Located in the Southern tip of West Virginia, Bramwell was settled by wealthy coal mine owners at the end of the nineteenth century. Once considered the richest small town in America, Bramwell was home to as many as nineteen millionaires and their families who made their fortunes in the abundantly rich Pocahontas Coalfield.
The community sprang up almost overnight. Men followed a rainbow with black gold- coal at its end. It was an Appalachian Mountain coal rush that supplied fuel for the Industrial Revolution.
Bramwell flourished with business, a busy train station, and a lavish social life until the early 1930's when the nationwide depression, hard felt in the coal industry contributed to the closing of the wealthy Bank of Bramwell. Today Bramwell's fascinating structures remain well-preserved, standing as remnants of West Virginia's version of the "gilded age”. Guided home tours are available twice each year or by appointment.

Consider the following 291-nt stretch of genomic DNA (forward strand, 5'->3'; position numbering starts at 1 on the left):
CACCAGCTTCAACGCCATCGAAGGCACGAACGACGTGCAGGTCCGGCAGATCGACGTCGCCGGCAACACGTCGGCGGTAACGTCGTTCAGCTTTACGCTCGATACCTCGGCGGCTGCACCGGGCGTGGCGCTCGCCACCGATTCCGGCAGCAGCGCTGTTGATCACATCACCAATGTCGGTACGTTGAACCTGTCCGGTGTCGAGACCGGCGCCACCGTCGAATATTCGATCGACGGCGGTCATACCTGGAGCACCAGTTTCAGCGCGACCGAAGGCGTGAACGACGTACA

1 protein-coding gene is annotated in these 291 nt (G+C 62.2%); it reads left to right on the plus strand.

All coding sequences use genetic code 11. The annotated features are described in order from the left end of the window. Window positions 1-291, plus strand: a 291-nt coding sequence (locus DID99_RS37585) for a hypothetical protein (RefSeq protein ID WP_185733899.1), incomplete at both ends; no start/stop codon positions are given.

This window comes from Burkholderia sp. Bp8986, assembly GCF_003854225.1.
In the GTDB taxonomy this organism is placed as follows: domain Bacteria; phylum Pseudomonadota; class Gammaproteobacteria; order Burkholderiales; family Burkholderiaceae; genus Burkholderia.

In the town’s heyday, as many as fourteen trains went in and out of Bramwell in one day. The original depot was torn down in the 50's. A replica of the depot was built in the 1990's. Today the Nick J Rahall Interpretive Center serves as the Gateway to the southern end of the Coal Heritage Trail. The center houses a museum with coal mining memorabilia and interpretive displays providing a history lesson on coal mining and life in the coal fields.
The Depot is open daily.
For more information on Bramwell or the Train Depot call 1-866-858-5959.